The national mourning after Juan Gabriel's death has been reminiscent of the very public outpouring of emotion in the UK when Princess Diana died, also without warning. In spite of this shared collective mourning, contradictions in the figure of the icon became apparent almost immediately. While some press commentators congratulated a once-macho Mexico on its heartfelt devotion to this effeminate icon, others noted more skeptically that the same men weeping over the so-called divo de Juárez were also marching in demonstrations opposing the marriage-equality initiative proposed by President Peña Nieto. This new unanimity around the love for the instantly canonized Juan Gabriel was thus crosscut with an intermittent acknowledgment of the homosexuality of which he himself never spoke. In a famous formulation of the glass closet or open secret that was widely repeated on TV after his death, an interviewer on Univision had once asked him directly if he was gay. He had replied: “What you can see, you don't need to ask” (Lo que se ve, no se pregunta). Flagrantly visible, then, Juan Gabriel was also sternly silent, striking a knowing bargain with his socially conservative fans who would not ask if he did not tell. And he never took up a political position in favor of what Mexicans call “sexual diversity.”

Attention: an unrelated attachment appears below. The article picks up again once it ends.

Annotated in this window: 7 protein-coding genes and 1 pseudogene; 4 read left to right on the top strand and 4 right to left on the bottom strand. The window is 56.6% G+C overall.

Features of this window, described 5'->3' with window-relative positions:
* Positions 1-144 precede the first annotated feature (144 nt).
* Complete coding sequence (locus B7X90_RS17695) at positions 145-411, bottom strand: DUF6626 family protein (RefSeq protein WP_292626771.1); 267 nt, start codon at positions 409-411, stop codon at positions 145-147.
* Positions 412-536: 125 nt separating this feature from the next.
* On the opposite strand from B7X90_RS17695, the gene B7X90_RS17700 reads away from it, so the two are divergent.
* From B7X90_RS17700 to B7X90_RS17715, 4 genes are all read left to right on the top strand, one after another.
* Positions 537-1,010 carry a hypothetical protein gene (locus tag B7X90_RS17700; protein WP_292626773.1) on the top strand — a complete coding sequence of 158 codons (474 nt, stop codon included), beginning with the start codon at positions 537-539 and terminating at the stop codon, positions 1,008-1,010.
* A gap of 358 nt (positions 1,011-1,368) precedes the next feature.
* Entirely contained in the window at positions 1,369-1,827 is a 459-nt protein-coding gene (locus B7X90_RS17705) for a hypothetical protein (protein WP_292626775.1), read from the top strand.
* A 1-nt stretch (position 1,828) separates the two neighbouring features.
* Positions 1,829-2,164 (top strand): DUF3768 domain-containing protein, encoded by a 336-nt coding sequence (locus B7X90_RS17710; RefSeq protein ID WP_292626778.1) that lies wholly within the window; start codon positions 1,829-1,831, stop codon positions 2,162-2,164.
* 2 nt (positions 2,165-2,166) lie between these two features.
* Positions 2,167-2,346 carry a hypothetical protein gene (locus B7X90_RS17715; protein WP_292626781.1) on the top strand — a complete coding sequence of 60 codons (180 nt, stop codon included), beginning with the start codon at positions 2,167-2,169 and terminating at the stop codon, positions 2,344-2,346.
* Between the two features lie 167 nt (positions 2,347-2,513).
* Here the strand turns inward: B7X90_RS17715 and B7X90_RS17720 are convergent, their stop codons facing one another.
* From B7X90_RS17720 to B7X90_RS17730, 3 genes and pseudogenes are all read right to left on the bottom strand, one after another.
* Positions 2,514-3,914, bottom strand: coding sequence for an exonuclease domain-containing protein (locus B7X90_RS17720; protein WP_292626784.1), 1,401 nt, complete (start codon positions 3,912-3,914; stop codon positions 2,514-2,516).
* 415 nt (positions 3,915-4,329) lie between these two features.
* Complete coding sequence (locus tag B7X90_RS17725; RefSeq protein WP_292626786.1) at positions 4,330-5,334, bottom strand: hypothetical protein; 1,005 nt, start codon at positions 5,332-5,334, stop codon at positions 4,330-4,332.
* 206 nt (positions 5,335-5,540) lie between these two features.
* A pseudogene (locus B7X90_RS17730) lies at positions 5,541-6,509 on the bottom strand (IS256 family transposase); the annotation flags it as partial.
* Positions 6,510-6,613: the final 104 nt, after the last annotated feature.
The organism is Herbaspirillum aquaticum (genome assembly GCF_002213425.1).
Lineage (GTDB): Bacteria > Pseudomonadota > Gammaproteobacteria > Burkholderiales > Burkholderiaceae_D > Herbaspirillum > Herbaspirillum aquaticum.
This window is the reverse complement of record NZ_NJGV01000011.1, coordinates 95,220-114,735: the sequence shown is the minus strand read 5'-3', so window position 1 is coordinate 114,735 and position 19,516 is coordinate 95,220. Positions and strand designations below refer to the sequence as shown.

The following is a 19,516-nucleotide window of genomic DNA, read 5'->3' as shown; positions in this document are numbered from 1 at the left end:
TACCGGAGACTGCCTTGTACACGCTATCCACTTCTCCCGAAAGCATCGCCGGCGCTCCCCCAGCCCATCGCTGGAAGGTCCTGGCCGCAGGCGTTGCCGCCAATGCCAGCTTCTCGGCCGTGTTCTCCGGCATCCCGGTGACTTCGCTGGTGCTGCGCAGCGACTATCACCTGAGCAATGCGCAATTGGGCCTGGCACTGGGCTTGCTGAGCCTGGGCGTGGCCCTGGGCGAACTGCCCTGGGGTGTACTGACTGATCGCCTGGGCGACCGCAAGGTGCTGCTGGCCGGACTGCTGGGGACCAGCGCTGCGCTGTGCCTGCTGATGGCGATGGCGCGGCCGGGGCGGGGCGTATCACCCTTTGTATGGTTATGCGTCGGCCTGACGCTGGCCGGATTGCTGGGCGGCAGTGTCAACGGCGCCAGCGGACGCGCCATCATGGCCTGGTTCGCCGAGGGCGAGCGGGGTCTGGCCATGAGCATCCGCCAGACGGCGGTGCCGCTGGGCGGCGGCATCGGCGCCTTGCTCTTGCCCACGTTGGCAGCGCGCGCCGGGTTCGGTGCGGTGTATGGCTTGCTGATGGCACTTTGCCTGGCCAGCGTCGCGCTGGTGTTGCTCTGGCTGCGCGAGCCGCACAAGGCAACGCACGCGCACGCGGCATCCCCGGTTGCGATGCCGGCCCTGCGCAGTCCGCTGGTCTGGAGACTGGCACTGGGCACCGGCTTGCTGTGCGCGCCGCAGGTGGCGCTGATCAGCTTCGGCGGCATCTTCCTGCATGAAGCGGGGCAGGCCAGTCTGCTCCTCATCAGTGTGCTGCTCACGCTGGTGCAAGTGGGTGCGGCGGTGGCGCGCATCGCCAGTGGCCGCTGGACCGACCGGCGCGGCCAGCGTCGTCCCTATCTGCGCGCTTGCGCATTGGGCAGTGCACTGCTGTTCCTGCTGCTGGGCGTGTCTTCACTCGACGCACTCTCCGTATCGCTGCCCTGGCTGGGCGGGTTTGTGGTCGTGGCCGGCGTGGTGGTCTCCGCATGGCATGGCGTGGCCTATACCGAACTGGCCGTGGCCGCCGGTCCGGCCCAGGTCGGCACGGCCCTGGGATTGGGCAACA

Screenings: Letter from Mexico City: The Life and Death of Juan Gabriel
Paul Julian Smith, a Fellow of the British Academy, is Distinguished Professor in the Hispanic and Luso-Brazilian Program at the Graduate Center of the City University of New York (CUNY). He is the author of 19 books including Desire Unlimited: The Cinema of Pedro Almodóvar (Verso, 1994) and Dramatized Societies: Quality Television in Spain and Mexico (Liverpool University Press, 2016), and the forthcoming Queer Mexico: Cinema and Television since 2000 (Wayne State University Press). He has served on the juries of the San Sebastián International Film Festival in Spain and the Morelia International Film Festival in Mexico. Follow him on twitter @pauljuliansmith.
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Paul Julian Smith; Screenings: Letter from Mexico City: The Life and Death of Juan Gabriel. Film Quarterly 1 March 2017; 70 (3): 69–73. doi: https://doi.org/10.1525/fq.2017.70.3.69
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